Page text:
It is part of the October Big Draw Festival, an initiative which began in 2000 and aims to encourage the whole country to start drawing.
More than 1,000 events are being planned around the country with the aim of proving that drawing is not only fun but also a great form of self-expression and a fantastic communication tool.
In Minehead, Christopher Jelley, of Toy A’hoy, is offering, would-be young illustrators a pavement canvas to show their artistic talents.
Mr Jelley said: “We will provide coloured chalks - all you need is your imagination to create a dastardly pirate scene.
“Drawing is an activity that can be done alone, or as a group and in many different mediums with a myriad of results.
“All the pictures will be photographed and featured on the Captain’s Blog page of the Toy A’hoy website.
“Two winners will be chosen, one from each age category, and awarded with a bag of swashbuckling goodies.”
The event is happening on Saturday and Sunday, October 18 and 19, from 12 noon to 4 pm, on the poop deck outside Toy A’hoy, in The Avenue.
The ‘crew’ will be suitably attired and participants are welcome to wear fancy dress if they want to enter into the spirit of the day.

Councils staging joint forum for private landlords

A FIRST joint private landlords forum is being held by West Somerset Council and Sedgemoor District Council next week.
The forum will be staged in Bridgwater in the Sedgemoor Suite of Bridgwater and Albion Rugby Club, on Tuesday, October 14.
It takes place between 6 pm and 8 pm and a buffet and refreshments will be served. The rugby club has free parking available.
The forum will be chaired by Christian Trevelyan, the partnership manager for private sector housing.
A presentation on energy performance certificates will be made by Tim Kennedy, of the National Landlords Association, while members of Sedgemoor council’s benefits team will talk on local housing allowances.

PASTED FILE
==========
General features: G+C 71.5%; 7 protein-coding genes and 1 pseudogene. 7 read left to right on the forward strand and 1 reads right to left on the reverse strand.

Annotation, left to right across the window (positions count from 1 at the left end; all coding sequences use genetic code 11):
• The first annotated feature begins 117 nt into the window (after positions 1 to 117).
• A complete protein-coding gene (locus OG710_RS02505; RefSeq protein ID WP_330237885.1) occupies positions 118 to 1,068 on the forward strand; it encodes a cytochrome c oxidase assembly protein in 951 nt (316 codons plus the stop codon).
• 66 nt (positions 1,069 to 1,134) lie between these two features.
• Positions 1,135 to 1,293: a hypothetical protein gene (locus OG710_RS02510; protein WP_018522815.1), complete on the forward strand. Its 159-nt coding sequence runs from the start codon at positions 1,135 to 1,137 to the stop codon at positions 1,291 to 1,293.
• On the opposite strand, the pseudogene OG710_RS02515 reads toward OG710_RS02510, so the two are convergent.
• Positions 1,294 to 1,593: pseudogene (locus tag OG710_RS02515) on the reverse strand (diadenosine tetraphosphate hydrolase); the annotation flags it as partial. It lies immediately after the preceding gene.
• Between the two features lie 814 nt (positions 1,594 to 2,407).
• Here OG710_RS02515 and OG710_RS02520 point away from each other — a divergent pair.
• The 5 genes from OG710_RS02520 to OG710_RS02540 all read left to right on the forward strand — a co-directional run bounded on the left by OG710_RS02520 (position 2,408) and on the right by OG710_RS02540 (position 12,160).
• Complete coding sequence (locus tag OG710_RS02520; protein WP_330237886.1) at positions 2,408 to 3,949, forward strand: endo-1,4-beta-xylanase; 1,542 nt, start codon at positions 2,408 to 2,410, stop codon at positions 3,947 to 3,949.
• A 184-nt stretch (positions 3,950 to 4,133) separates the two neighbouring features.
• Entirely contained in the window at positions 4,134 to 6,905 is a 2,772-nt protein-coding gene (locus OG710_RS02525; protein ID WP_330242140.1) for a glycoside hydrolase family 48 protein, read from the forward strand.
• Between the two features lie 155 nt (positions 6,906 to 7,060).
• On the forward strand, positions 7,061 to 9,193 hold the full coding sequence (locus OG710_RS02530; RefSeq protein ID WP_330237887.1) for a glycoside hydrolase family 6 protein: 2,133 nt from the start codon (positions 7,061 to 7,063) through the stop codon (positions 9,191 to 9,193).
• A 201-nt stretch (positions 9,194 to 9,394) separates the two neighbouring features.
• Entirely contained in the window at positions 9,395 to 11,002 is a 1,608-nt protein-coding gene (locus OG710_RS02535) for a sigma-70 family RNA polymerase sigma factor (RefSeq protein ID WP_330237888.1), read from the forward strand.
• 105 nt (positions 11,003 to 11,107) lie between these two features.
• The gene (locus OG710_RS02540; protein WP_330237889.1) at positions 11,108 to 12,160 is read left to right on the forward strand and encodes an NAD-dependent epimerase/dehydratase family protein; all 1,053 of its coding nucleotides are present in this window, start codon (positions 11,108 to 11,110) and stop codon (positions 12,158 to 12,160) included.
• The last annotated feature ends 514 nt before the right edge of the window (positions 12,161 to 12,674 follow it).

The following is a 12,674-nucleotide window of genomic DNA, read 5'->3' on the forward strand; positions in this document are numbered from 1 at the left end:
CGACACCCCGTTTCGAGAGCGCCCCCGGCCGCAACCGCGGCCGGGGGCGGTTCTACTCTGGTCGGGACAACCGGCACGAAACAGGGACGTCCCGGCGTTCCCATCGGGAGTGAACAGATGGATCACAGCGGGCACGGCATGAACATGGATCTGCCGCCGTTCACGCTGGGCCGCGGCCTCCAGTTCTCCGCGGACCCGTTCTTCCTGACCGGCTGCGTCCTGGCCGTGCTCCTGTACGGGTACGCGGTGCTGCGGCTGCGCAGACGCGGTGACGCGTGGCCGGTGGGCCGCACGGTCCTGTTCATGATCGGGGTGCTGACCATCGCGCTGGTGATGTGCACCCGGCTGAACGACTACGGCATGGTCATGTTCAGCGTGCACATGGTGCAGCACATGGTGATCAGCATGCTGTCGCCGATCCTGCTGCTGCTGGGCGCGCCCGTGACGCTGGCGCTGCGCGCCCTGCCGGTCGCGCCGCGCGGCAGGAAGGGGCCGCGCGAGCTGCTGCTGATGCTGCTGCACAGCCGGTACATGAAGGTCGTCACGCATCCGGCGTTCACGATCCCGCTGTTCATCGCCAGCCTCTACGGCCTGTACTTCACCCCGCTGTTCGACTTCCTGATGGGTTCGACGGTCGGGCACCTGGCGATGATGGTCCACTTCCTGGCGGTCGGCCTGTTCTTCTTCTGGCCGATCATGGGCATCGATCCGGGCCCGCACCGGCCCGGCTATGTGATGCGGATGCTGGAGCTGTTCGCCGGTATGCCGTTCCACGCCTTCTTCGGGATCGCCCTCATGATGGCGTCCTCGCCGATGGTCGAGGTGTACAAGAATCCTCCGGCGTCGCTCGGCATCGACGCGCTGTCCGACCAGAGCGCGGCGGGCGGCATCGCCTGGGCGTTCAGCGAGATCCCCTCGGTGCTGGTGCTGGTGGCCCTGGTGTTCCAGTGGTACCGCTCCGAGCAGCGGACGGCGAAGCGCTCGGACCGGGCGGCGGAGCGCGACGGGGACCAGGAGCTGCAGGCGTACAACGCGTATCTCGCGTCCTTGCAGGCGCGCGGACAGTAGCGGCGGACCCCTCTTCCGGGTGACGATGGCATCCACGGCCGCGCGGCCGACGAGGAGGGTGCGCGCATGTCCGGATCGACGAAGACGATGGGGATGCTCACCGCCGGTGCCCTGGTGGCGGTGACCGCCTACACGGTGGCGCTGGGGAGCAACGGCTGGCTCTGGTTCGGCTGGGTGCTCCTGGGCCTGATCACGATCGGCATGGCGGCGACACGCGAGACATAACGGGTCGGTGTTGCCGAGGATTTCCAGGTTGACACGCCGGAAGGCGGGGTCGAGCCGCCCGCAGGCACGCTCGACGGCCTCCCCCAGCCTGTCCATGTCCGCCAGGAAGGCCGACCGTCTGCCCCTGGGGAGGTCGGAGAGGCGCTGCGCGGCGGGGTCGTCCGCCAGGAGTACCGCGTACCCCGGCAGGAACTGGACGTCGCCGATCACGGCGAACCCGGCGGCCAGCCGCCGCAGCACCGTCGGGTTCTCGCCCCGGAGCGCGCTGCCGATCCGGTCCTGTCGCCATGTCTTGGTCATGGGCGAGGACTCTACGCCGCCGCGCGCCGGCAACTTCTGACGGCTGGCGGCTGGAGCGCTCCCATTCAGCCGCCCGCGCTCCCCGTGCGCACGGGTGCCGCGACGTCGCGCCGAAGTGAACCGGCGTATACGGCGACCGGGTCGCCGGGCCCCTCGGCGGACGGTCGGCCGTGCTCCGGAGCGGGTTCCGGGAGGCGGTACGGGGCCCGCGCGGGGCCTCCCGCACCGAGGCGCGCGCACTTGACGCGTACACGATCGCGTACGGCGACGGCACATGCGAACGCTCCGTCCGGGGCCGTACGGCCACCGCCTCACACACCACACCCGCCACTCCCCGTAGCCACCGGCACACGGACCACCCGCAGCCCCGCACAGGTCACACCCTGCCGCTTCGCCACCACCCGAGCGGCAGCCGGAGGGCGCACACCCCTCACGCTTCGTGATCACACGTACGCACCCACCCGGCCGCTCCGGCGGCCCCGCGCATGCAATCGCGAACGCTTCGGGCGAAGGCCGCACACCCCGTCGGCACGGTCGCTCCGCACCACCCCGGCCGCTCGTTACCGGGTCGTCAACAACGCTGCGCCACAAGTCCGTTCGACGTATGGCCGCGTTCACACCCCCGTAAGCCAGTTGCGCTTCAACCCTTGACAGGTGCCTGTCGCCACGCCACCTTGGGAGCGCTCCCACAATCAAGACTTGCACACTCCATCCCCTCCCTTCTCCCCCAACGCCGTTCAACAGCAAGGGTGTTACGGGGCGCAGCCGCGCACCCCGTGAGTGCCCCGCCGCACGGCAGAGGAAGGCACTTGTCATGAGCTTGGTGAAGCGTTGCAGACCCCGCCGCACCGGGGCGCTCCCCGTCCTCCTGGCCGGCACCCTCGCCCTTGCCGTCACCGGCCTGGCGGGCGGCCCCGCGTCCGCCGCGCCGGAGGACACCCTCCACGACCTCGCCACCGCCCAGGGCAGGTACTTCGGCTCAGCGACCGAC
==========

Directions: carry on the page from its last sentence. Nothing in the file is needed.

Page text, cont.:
The forum also provides landlords with an opportunity to discuss any particular issues which may affect them.
Anybody who wants to attend the event or any future landlords forums should contact Esther Tomkinson on 0845 241 7243 or e-mail esther.tomkinson@sedgemoor.gov.uk.

Tuesday, 7 October 2008

Winding-up order for Quaywest parent could see radio station close

THE company behind West Somerset commercial radio station Quaywest 102.4 FM could be wound up in the High Court next week.
Parent company Laser Broadcasting Group has been suffering financial difficulties, despite operations director Stuart Linnell issuing a strong denial to The Post just five months ago.
As well as Watchet-based Quaywest, Laser runs nine stations nationwide, including a sister Quaywest station in Bridgwater.
Laser faces winding up proceedings after an application by a creditor, understood to be Capital North East No 1 Ltd Partnership, a venture capitalist firm based in Gateshead.
Quaywest continues broadcasting from its Watchet and Bridgwater studios, but may have to close unless an offer is made to take over the licences.
A spokesman for NEL Fundmanagers Ltd said: “As fund managers of the Capital North East investment fund, from which an investment was made in Laser Broadcasting in 2004, we have been working with Laser for many months in an attempt to find a way forward which would allow the company to trade within the terms of our investment agreement.
“However, these efforts have failed to result in a satisfactory outcome and we have therefore reluctantly had to seek a winding-up order against Laser Broadcasting, which will be heard in Leeds on October 14.”
Broadcasting regulator Ofcom said the petition to wind up Laser Broadcasting would be heard by a High Court judge sitting in Leeds on Tuesday, October 14.
A spokesman for Ofcom said: “We are monitoring developments closely.
“The company is keeping us fully informed, and is seeking to ensure the radio stations are able to continue broadcasting in the best interests of their staff and listeners.
“In these circumstances, until the winding-up order is heard by the court next week we are aware that the stations may not be able to fully comply with their format requirements.
“We do not propose to take any formal action against the licensees during this period.”